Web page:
Here is the problem:

$\displaystyle

\displaystyle \lim_{x\to 0 } \frac{\sqrt{1+h}-1}{h}

$

The limit of the denominator is obviously zero, which means that this equation must be converted to find its limit. This can be done my multiplying by the conjugate of the numerator.

$\displaystyle \displaystyle \lim_{x\to 0 } \frac{\sqrt{1+h}-1}{h}*\frac{\sqrt{1+h}+1}{\sqrt{1+h}+1}$

$\displaystyle

\displaystyle \lim_{x\to 0 } \frac{1+h-1}{h(\sqrt{1+h}+1)}}

$

The h cancels out, leaving:

$\displaystyle

\displaystyle \lim_{x\to 0 } \frac{1}{\sqrt{1+h}+1}}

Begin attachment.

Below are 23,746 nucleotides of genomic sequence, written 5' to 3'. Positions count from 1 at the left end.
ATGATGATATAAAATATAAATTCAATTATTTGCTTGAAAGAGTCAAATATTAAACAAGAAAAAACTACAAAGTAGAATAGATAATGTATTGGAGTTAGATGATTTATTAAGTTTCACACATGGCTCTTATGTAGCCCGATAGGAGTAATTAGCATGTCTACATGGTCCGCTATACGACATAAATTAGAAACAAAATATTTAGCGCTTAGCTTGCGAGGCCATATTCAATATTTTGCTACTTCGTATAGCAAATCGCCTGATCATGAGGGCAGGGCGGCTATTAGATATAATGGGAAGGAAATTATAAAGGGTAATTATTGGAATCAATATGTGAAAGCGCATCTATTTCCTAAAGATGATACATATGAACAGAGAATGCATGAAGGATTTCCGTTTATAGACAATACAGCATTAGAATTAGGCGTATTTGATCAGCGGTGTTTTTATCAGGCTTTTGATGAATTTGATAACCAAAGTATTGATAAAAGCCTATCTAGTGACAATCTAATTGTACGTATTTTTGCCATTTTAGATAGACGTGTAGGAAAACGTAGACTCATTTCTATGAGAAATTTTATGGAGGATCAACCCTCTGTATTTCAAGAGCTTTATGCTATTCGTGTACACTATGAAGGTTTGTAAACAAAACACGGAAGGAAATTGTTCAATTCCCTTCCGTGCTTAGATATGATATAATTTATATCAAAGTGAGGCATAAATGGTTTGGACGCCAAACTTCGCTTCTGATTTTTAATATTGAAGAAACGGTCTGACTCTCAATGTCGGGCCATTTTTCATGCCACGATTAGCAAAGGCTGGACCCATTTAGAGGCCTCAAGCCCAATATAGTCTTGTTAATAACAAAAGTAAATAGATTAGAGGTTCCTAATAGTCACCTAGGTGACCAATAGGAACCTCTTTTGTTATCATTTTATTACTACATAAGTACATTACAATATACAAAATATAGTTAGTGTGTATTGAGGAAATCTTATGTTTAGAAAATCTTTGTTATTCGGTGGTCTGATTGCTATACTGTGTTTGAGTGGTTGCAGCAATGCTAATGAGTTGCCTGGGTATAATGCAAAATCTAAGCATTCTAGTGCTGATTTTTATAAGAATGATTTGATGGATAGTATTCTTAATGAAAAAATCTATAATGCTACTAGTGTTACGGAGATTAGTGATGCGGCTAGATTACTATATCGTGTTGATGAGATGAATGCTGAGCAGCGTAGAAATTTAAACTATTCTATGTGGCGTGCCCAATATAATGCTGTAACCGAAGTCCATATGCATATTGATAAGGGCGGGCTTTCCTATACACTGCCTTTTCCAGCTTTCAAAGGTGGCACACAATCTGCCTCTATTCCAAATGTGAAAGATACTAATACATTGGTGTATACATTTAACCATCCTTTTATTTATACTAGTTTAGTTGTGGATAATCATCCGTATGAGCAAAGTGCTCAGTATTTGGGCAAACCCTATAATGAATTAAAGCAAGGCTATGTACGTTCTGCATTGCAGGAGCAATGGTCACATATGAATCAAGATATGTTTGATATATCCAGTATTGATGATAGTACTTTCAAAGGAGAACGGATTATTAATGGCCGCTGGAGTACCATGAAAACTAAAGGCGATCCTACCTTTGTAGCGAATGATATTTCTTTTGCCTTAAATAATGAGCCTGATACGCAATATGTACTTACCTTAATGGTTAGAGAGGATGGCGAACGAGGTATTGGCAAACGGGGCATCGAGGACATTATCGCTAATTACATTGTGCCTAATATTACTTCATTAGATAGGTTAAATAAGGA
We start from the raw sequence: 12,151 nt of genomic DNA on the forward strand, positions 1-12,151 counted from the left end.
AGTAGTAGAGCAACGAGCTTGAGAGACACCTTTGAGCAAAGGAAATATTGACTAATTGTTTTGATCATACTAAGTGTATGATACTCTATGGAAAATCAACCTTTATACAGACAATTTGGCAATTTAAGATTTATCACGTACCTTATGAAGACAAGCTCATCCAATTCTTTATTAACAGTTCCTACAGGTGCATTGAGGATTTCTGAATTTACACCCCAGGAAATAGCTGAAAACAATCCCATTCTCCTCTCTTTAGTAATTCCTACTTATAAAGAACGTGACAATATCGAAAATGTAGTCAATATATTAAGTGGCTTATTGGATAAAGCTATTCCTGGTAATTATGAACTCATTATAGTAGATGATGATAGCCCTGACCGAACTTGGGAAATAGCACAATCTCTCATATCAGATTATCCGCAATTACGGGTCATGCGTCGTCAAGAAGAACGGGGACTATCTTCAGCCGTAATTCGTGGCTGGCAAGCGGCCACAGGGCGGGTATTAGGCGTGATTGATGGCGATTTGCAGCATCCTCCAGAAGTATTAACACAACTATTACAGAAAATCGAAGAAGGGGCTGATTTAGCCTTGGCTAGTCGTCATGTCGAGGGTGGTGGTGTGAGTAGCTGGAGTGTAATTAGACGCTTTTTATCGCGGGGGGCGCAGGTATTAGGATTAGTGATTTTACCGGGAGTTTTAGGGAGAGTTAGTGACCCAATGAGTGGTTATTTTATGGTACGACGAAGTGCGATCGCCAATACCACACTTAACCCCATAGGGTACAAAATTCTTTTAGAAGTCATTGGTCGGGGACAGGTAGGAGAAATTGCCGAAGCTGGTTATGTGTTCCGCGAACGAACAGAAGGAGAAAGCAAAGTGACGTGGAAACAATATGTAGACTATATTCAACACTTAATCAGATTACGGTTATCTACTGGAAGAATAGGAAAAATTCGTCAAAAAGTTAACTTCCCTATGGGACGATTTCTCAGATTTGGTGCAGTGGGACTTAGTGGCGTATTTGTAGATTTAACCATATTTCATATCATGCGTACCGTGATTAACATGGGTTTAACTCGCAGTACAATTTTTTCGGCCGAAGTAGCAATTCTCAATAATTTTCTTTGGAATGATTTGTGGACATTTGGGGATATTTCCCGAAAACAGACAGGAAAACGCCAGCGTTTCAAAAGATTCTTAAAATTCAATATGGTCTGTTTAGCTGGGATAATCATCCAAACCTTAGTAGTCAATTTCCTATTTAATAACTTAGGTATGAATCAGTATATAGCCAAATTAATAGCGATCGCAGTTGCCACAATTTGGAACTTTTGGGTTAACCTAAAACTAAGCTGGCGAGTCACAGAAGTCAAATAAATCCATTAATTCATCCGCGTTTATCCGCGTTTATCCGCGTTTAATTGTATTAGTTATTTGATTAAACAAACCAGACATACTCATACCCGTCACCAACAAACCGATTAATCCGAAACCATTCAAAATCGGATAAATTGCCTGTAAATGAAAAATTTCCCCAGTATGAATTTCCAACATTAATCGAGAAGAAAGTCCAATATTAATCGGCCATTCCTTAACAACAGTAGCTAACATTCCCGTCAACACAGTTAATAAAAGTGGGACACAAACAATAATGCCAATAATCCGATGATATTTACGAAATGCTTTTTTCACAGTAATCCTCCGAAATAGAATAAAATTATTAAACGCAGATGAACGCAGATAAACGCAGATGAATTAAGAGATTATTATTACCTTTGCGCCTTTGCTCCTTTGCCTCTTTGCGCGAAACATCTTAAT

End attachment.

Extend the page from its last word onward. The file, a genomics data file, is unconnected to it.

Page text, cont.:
$

This is equal to:

$\displaystyle

\frac{1}{\displaystyle \lim_{x\to 0 } {\sqrt{1+h}+\displaystyle \lim_{x\to 0 }1}}

$

Substituting $\displaystyle 0$ for h, $\displaystyle \sqrt{1+h}$ is equal to 1

$\displaystyle

\frac{1}{\displaystyle \lim_{x\to 0 } 1+\displaystyle \lim_{x\to 0 }1}}

$

$\displaystyle \lim_{x\to 0 } 1 = 1$ Thus, the answer is:

$\displaystyle

\displaystyle \lim_{x\to 0 } \frac{\sqrt{1+h}-1}{h}=\frac{1}{2}

$